Though not in America. In the UK, the heads of a dozen leading firms asked prime minister Tony Blair to enact regulations and incentives which make investment in cleaner technologies advantageous. Executives from BP, Shell, HSBC Bank, BAA, John Lewis, Scottish Power and others signed the letter.
As it stands, the companies find it difficult to commit to the development of cleaner technologies because they cannot forecast future government policy. While the corporations fear being competitively disadvantaged, government fears a backlash from the business community if it begins to regulate the energy business. A sort of Catch-22.
Free marketeers will point out that the signatories to the letter are trying to use government to maintain their grip on the industries that they already dominate, and will argue that this is government interference at its worst. They have a point. However, they will also argue that the government should do nothing at all, a suggestion that I find to be absurd because there's no good free market mechanism to prevent global warming. While the scientific evidence for human-induced climate change is clear, American firms have waged a campaign of denial and misinformation.
I think the government should regulate energy production and consumption as necessary. No doubt some of those regulations will harm established businesses, but favor new ones.
In America, established industry always whines about any new regulation, no matter how beneficial that regulation will be for the country and its people. All these big companies know is that they're in a good position, making money year after year. If it ain't broke, don't fix it, they say. In the past, proposed auto safety and fuel economy regulations were cursed by industry, yet after the legislation passed, corporate profits went up and consumers benefited. Alas, American executives rarely look that far ahead.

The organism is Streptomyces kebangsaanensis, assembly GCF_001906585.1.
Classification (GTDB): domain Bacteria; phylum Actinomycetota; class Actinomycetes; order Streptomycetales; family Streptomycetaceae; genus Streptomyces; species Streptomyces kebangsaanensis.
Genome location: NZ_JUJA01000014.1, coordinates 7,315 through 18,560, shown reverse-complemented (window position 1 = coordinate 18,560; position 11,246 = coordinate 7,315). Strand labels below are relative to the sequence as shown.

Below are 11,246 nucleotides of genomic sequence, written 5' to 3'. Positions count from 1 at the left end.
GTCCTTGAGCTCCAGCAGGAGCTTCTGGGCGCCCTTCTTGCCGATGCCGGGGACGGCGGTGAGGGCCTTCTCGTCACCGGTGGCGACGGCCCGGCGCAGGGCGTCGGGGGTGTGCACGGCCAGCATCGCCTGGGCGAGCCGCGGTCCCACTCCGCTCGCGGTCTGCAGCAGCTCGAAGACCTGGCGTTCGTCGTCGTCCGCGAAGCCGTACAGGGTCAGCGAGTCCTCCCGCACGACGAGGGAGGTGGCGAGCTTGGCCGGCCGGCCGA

I think that this is because American executives are more ideological, more pathological than the rest of the world in their belief in free markets. They resist all efforts at government forward planning. They seem to believe that the free market will simply adjust to global warming when it happens, so there's no need to take any preventive action today. Yes, the cost of living in Manhattan will skyrocket as it becomes necessary to build flood control systems, then plummet as the city becomes submerged. That will only raise prices for properties in Colorado, perhaps the future site of New Wall Street. It sounds silly, and I would laugh if it weren't so plausible.
You see, free markets have a short time horizon. Anything beyond this horizon cannot be planned for. In a free market, someone will almost certainly benefit from cataclysm. However, the total market value of the economy may be devastated. For example, some people benefited from the 1929 stock market crash, but no one says that the crash was a good thing. Indeed, most people would agree that if a strong SEC had been in place before 1929, America would have been a lot better off.
As with biological evolution, free markets can adapt to changing conditions, but are largely undirected. Direction of free markets is supposed to come from consumer choice, but corporations have learned to use marketing and political action to subvert this vital feedback mechanism.